Vo­cab

Friday - - Mind Games -

Palin­dromes – words that read the same back­wards, if you came in late – are an en­dur­ing source of de­light and in­trigue to word puz­zlers, who are al­ways look­ing for new ex­am­ples, or witty spins on ex­ist­ing ones.

An idle thought to start us off: which are the most ver­sa­tile palin­dromes – those with the most mean­ings? Jeff and Pat Grant of New Zealand (hav­ing time to spare, as re­quired by the rules of the word lovers’ union) have re­searched the sub­ject and found Gig and Pop to be two prime con­tenders. Did you know that Gig is a set of feath­ers that re­volves rapidly in the wind to at­tract birds into a net, and that Pop is to sur­prise in an an­noy­ing way? But the grand­daddy of them is ap­par­ently Bob, boast­ing 160 dif­fer­ent mean­ings (drawn by the Grants from a wide range of ref­er­ences).

Mean­while, Susan Thorpe of Eng­land turned her at­ten­tion to seek com­mon­al­i­ties be­tween palin­dromes and Scrab­ble. She notes that when the let­ters of the word Su­per­man are as­signed their Scrab­ble val­ues, you get 11311311 – a palin­dromic nu­meral ar­range­ment. Susan went on to list a whole slew of palin­dromic (and tau­to­log­i­cal) Scrab­ble scores, find­ing as­ton­ish­ingly long ex­am­ples such as Bac­te­ri­otropic (31311111111313) and Over­ef­fu­sive (141114411141).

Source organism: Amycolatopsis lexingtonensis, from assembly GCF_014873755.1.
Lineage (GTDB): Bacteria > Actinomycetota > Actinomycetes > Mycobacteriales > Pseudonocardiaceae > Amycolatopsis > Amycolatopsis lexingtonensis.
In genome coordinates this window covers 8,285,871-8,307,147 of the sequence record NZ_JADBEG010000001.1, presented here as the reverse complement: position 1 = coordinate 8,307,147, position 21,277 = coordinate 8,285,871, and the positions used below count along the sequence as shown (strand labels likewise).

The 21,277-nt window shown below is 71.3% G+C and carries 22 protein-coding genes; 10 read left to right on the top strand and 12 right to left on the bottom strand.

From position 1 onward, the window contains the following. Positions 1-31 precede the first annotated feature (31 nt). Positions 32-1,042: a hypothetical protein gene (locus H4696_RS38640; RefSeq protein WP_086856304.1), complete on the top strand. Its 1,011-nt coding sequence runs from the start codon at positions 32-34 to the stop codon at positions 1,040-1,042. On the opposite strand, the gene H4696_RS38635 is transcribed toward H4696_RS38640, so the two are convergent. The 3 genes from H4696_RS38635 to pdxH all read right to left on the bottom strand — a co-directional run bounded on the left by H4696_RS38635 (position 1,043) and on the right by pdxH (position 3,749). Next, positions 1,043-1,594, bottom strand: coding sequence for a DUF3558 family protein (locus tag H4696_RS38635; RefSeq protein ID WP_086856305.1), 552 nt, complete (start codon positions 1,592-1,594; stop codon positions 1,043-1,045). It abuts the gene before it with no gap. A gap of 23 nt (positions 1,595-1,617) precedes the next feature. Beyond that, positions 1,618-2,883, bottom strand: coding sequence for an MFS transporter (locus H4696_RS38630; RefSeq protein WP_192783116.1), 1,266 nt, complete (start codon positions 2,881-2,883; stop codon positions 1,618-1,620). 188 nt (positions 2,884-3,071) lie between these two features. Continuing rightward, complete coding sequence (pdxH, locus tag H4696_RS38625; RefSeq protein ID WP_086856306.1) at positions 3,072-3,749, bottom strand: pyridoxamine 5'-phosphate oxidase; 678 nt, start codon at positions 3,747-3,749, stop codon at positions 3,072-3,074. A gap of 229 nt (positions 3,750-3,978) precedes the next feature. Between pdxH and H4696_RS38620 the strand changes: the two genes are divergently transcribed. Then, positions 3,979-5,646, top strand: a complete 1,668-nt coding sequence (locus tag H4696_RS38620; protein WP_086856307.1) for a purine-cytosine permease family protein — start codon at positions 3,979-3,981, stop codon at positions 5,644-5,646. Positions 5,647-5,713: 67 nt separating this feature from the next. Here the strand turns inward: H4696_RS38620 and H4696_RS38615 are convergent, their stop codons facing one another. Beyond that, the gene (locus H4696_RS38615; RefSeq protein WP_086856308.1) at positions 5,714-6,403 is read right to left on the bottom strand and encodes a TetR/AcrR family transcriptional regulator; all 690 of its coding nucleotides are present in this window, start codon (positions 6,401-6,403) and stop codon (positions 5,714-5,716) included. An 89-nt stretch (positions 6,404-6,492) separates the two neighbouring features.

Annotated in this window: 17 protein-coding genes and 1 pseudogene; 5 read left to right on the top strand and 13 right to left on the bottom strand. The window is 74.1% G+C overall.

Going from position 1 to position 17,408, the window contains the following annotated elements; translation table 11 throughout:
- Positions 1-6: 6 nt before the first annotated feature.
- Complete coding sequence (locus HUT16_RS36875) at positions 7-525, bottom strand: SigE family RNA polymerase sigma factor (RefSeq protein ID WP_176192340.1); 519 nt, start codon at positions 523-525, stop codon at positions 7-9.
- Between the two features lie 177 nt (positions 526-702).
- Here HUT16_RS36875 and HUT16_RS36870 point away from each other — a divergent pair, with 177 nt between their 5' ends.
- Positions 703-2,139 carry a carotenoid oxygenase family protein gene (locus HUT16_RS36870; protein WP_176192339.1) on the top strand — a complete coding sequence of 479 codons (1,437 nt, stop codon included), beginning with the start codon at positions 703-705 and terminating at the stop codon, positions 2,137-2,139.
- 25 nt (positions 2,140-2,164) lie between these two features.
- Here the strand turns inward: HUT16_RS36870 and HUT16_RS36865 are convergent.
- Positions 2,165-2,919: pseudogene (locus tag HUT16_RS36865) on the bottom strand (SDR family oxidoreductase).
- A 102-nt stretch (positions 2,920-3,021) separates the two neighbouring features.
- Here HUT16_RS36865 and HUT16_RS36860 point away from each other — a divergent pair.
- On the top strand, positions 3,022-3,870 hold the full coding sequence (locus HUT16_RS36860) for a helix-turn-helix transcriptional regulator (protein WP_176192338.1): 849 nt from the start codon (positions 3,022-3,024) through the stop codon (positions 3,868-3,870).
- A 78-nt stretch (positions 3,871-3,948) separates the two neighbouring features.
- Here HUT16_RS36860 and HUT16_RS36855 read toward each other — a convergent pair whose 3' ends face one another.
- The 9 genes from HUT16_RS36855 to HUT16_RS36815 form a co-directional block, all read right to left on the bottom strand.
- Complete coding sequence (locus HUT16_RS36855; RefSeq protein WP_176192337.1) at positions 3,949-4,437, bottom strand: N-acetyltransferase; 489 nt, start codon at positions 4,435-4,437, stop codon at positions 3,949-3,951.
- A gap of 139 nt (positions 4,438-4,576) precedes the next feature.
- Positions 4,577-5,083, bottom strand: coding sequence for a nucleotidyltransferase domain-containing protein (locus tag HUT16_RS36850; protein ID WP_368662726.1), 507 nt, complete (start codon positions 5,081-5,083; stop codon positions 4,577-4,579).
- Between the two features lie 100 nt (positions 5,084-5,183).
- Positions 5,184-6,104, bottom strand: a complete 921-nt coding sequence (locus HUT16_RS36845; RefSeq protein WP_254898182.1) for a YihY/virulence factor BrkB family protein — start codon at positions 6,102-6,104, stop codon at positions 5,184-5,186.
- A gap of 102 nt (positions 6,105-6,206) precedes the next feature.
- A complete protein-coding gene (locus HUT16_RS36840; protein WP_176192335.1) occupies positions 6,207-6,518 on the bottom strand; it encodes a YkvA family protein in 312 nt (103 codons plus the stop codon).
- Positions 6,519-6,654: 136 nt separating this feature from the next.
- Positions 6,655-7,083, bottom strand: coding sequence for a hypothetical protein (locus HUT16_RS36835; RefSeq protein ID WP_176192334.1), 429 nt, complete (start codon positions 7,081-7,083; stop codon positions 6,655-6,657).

At the time of Sarah Palin’s fame/ no­to­ri­ety, James Man­cuso de­cided to have some fun with her last name, and wrote a spoof on the open­ing of a new Alaskan con­ven­tion cen­tre called – what else? – the Palin­drome. See how many ex­am­ples you can find in this ex­tract:

“This sparkling new civic cen­tre, known as the Palin­drome, lies in the heart of down­town Juneau on Kayak Street across from the head­quar­ters of Snow Bank.

‘It’s amaz­ing,’ said Tom Mot, of Ak­sala, Alaska; ‘when you stand in the ex­act mid­dle of the Palin­drome, each side is a mir­ror im­age of the other.’ Some find that gaz­ing at the mir­ror rim can be dis­ori­ent­ing. ‘Was it a car or a cat I saw?’ asked poor Anna Marie Ira­manna. ‘A Toy­ota,’ replied her hus­band Bob.

‘Gov­er­nor Palin’s tire­less ef­forts over the past few years made this a re­al­ity,’ said Ste­wart Rawets, Di­rec­tor of the Palin­drome. Gov­er­nor Palin in­deed wrote ten mem­o­randa in support of the cen­tre be­fore the plan was ac­cepted. Why not nine? ‘Some men in­ter­pret nine memos.’”

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